House of the Long Shadows (1983)
Directed by: Pete Walker
Written by: Earl Derr Biggers, George M. Cohan, Michael Armstrong
Starring: Christopher Lee, Desi Arnaz Jr., John Carradine, Julie Peasgood, Peter Cushing, Richard Todd, Sheila Keith, Vincent Price
HOUSE OF THE LONG SHADOWS (1983)
Directed by Pete Walker
Kenneth Magee, an American author, visits the UK to promote his new book. When his publisher speaks of how modern authors lack the narrative depth, romance and passion of authors of the past, Magee bets $20,000 that he can write a book as good as Wuthering Heights in 24 hours. His publisher Sam Allyson agrees to the bet and locates an abandoned, atmospheric remote Welsh manor for Magee to write the novel in that should give him plenty of inspiration. However, upon his arrival at the manor, Magee discovers it’s not as empty as he was led to believe…
Written by Michael Amstrong, based on the novel Seven Keys To Baldpate by Earl Derr Biggers and the play by George M. Cohan, HOUSE OF THE LONG SHADOWS is a mystery comedy horror from Cannon Films that brings four giants of the horror world together: Vincent Price, Christopher Lee, Peter Cushing and John Carradine. For fans of cinema, this film is worth watching purely for that! All four of the greats star as uninvited guests to the Welsh manor where Desi Arnaz Jr’s Kenneth Magee is attempting to write his book but unfortunately, something tells him he’s going to be too busy pre-occupied with all these arrivals.
The mystery of the uninvited guests is quickly unravelled when Vincent Price announces he is Lionel Grisbane and the house they are in actually belongs to his family and that his return coincides with some unfinished family business. This ‘business’ puts everyone at risk when each of the guests are hunted down one by one and dispatched in a variety of gruesome manners. Magee finds not only has he to finish the book to win the bet but he must fight to survive the night and the killer at large!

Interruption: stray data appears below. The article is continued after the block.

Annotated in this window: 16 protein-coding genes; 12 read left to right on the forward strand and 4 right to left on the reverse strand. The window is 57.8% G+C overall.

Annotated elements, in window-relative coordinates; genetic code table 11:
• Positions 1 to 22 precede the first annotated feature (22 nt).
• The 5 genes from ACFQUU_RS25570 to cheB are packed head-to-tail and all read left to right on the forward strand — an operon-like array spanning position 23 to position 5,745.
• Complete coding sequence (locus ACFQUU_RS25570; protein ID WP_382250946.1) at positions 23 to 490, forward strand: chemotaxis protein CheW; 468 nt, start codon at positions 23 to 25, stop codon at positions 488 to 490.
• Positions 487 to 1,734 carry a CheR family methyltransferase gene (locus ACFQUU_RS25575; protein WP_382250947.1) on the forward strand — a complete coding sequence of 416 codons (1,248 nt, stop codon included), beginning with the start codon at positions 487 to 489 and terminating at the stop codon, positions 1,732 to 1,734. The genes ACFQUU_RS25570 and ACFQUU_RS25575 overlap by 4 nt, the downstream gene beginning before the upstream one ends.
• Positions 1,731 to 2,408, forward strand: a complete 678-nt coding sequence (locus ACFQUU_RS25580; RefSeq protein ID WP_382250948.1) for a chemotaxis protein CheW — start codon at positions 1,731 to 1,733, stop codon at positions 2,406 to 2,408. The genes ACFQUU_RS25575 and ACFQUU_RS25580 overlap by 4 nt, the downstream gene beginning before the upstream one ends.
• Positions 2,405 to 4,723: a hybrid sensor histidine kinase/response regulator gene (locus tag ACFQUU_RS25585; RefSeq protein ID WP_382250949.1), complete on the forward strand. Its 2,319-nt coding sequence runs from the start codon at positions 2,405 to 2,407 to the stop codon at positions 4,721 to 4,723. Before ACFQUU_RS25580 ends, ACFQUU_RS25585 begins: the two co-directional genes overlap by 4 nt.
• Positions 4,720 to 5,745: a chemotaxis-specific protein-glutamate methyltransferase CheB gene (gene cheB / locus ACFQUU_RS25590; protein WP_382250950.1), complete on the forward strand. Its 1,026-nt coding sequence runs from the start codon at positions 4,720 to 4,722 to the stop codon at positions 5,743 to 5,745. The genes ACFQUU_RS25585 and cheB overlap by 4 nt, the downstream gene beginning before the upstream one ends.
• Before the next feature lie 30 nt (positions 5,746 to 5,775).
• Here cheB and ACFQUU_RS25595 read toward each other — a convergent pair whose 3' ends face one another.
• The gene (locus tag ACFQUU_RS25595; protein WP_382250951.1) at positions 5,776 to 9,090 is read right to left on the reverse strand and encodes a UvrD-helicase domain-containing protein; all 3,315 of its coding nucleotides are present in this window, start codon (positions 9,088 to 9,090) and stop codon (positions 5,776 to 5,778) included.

Being an ensemble piece, most of the characters are brought down a peg or two slightly so as not to outstage the other which is strange as we’re used to seeing these actors rather larger than life in their own respective movies. However, each character has their own unique personality and is given the chance to be seen and heard so that their personality shines through and their character is accepted by the viewer. Equal time is given to most of the cast here with Magee’s character given that little bit more due to his central role in the plot.
HOUSE OF THE LONG SHADOWS is quite an entertaining watch particularly due to its mystery elements and the subsequent murders that indeed occur in the shadows. No-one is safe and it seems that no matter how hard they try, the killer is one step ahead of them all the time. The murders are quite fun and not really bloodythirsty at all but they don’t quite match the height of, say, Theatre of Blood. The older classic horror cast are given rather subtle old school deaths along with the type of dialogue you’d expect from their respective back catalogue of work. Fans of the genre will relish these aspects which contrast the dialogue and deaths of the younger cast in the movie which are more visually violent, a sign of the modern times. The difference between the two pretty much reflects how horror film has changed over the years and how the taste of the audience has become that much more intense.
Some intriguing twists in HOUSE OF THE LONG SHADOWS will either please or infuriate the viewer and I can safely say I am in the former camp. HOUSE OF THE LONG SHADOWS is by no means a fantastic film but it is an atmospheric and enjoyable one, especially for bringing together such a cast for one time only in a stereotypical gothic manor on a dark and stormy night. Classic horror fans will no doubt enjoy this entry even if it isn’t as strong as its contemporaries.